On October 13-15, the Centre for Area Studies, University of Leipzig, will hold its second annual conference, Multiple Secularities and Global Interconnectedness.Read the rest of Conference: Multiple Secularities and Global Interconnectedness.
From Fortress Press, an interview with Mark Lewis Taylor, author of The Theological and the Political: On the Weight of the World (Fortress, 2011).Read the rest of The Theological and the Political.
In the Frankfurter Rundschau, Hartmut Rosa hears the echoes of Pink Floyd in the work of Charles Taylor.Read the rest of Is there anybody out there? (Pink Floyd and Charles Taylor).
Kevin Drum, of Mother Jones, reports on a study conducted by the esteemed researchers at the Johns Hopkins School of Medicine that purports to demonstrate the positive, long-term personal and social effects of psilocybin mushrooms, including greater awareness of, and openness to, the spiritual and the sacred.Read the rest of War on drugs may be interfering with Americans’ spiritual awakening.
Der Spiegel reports that Chancellor Angela Merkel is under fire for her allegedly unduly celebratory comments about the assassination of Osama bin Laden.Read the rest of Angela Merkel chided for unchristlike comments.
The Guardian reports that some Islamic scholars and clerics are claiming that Osama bin Laden’s burial at sea was in violation of shari’a law and may provoke calls for retaliation against the United States.Read the rest of Sea burial of Osama bin Laden prompts criticism from scholars, clerics.
David Kyuman Kim’s conversation with Jean Comaroff for the “Rites and Responsibilities” dialogue series, which originally appeared on this website last January, has been republished in the May 2011 issue of the journal Cultural Anthropology.Read the rest of TIF interview with Jean Comaroff republished in Cultural Anthropology.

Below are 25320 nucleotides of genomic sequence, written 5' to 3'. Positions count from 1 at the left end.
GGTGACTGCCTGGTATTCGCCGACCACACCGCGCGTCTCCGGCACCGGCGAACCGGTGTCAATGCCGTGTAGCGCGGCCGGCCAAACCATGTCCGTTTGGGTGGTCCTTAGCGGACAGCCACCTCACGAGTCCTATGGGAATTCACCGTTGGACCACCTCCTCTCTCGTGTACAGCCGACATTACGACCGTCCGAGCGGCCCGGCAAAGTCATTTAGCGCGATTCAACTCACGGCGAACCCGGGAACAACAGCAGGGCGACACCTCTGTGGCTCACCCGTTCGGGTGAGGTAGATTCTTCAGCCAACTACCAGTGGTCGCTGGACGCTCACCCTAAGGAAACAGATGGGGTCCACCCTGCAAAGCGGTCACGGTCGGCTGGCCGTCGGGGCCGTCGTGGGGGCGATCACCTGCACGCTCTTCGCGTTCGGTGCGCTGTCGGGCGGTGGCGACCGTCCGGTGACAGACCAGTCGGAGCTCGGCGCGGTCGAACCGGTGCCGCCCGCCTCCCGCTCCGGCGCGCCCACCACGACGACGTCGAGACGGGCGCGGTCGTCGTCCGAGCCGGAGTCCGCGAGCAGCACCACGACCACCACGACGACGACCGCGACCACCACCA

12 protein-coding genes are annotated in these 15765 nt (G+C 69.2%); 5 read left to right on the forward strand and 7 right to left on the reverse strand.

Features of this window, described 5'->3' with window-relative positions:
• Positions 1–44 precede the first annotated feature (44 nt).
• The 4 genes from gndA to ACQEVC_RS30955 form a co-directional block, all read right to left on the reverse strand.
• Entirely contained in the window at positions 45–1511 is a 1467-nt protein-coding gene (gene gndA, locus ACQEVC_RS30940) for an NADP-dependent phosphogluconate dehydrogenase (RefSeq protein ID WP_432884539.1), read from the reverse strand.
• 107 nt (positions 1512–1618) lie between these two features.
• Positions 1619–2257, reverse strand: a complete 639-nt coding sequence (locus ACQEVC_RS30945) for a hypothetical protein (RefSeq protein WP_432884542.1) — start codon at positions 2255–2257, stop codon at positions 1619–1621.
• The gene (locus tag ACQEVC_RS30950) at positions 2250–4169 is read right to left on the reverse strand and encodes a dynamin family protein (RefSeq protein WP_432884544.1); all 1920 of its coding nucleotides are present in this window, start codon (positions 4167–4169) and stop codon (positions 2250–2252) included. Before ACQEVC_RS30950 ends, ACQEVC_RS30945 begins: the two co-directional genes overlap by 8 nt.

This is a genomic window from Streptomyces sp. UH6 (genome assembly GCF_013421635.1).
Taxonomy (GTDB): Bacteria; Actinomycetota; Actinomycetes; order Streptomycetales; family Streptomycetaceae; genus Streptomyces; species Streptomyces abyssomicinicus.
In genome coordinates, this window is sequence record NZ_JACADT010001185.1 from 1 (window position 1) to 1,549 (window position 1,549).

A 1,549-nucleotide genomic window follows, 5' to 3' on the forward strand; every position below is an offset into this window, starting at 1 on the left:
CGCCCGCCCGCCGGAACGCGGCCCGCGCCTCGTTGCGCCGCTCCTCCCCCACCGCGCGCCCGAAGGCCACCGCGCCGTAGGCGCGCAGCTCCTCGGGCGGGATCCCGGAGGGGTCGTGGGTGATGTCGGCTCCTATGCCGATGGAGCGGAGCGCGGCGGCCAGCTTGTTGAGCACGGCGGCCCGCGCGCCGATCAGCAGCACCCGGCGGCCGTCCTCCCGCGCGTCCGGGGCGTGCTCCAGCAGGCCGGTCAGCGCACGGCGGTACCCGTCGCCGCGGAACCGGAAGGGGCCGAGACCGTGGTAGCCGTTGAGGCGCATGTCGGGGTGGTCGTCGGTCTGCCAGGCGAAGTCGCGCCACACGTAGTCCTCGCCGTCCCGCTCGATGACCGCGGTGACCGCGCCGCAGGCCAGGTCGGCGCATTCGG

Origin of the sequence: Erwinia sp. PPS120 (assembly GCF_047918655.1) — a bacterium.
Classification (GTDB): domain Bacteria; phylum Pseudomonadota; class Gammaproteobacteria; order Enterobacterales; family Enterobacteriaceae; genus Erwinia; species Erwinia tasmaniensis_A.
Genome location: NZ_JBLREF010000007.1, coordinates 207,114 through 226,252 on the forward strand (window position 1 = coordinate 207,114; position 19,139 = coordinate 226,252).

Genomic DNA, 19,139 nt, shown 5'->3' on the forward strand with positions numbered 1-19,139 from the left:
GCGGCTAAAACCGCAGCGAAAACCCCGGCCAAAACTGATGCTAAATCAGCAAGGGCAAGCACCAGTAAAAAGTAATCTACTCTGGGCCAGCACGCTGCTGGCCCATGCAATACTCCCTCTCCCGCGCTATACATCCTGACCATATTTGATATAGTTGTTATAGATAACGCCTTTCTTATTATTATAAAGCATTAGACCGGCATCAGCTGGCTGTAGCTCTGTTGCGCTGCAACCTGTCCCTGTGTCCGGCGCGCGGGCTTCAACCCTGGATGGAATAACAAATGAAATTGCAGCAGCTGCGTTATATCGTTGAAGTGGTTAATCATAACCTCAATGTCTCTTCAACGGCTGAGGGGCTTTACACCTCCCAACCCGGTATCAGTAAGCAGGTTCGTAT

The CBC Radio program Ideas recently ran a five-part series on the life and work of Charles Taylor, “The Malaise of Modernity: Charles Taylor in Conversation,” which is now available to stream or to download as a podcast.
Listen here.Read the rest of “The Malaise of Modernity”: a radio series on the work of Charles Taylor.
“Muslims, Christians, and Buddhists broke matzo with Jewish Israelis in a Tel Aviv basketball court before this year’s Passover began. The “Out of Egypt” seder, a thousand-strong gathering in a seedy park near the central bus station, was four days early; many of the guests—African refugees and Asian migrant workers—are busy cleaning Israeli homes during Passover proper. The Sudanese and Eritrean guests have literal Out-of-Egypt stories to tell: Most lived in Cairo for months or years before crossing the Sinai by foot to get to Israel. But there’s no Moses in their exodus stories. There are Bedouin smugglers who charge thousands of dollars to lead them through the desert. There are Egyptian border guards who shoot. There are barbed-wire fences to run and jump—if they make it, into another people’s Zion.”Read the rest of From exodus to immigration.
A new grants program for journalists, sponsored by the Knight Program at the USC Annenberg School for Communication & Journalism: